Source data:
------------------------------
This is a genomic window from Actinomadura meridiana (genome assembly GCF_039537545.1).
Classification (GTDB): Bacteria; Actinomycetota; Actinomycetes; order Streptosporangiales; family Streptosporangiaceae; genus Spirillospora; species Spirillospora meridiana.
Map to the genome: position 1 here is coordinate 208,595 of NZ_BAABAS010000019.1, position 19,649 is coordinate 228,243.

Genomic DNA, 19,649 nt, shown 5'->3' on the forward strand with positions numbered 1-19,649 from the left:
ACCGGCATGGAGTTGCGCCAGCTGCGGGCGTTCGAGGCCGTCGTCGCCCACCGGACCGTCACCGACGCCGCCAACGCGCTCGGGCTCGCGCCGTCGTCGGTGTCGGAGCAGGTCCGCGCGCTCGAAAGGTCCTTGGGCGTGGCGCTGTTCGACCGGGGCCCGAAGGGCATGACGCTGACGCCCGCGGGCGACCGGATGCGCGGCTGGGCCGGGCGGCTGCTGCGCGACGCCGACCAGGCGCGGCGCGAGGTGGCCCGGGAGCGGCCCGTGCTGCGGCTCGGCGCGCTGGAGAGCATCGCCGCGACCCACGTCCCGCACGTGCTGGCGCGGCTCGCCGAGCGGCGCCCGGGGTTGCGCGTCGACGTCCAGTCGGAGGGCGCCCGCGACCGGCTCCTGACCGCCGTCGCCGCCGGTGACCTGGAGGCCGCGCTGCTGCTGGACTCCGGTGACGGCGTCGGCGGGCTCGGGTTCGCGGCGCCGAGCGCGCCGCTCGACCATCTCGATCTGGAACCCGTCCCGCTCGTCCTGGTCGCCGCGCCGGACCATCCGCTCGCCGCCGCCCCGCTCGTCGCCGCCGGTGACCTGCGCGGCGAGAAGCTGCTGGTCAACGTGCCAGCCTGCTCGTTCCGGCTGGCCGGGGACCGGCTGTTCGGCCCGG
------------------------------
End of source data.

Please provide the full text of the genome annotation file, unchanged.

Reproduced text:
This is a genomic window from Actinomadura meridiana (genome assembly GCF_039537545.1).
Classification (GTDB): Bacteria; Actinomycetota; Actinomycetes; order Streptosporangiales; family Streptosporangiaceae; genus Spirillospora; species Spirillospora meridiana.
Map to the genome: position 1 here is coordinate 208,595 of NZ_BAABAS010000019.1, position 19,649 is coordinate 228,243.

Genomic DNA, 19,649 nt, shown 5'->3' on the forward strand with positions numbered 1-19,649 from the left:
ACCGGCATGGAGTTGCGCCAGCTGCGGGCGTTCGAGGCCGTCGTCGCCCACCGGACCGTCACCGACGCCGCCAACGCGCTCGGGCTCGCGCCGTCGTCGGTGTCGGAGCAGGTCCGCGCGCTCGAAAGGTCCTTGGGCGTGGCGCTGTTCGACCGGGGCCCGAAGGGCATGACGCTGACGCCCGCGGGCGACCGGATGCGCGGCTGGGCCGGGCGGCTGCTGCGCGACGCCGACCAGGCGCGGCGCGAGGTGGCCCGGGAGCGGCCCGTGCTGCGGCTCGGCGCGCTGGAGAGCATCGCCGCGACCCACGTCCCGCACGTGCTGGCGCGGCTCGCCGAGCGGCGCCCGGGGTTGCGCGTCGACGTCCAGTCGGAGGGCGCCCGCGACCGGCTCCTGACCGCCGTCGCCGCCGGTGACCTGGAGGCCGCGCTGCTGCTGGACTCCGGTGACGGCGTCGGCGGGCTCGGGTTCGCGGCGCCGAGCGCGCCGCTCGACCATCTCGATCTGGAACCCGTCCCGCTCGTCCTGGTCGCCGCGCCGGACCATCCGCTCGCCGCCGCCCCGCTCGTCGCCGCCGGTGACCTGCGCGGCGAGAAGCTGCTGGTCAACGTGCCAGCCTGCTCGTTCCGGCTGGCCGGGGACCGGCTGTTCGGCCCGG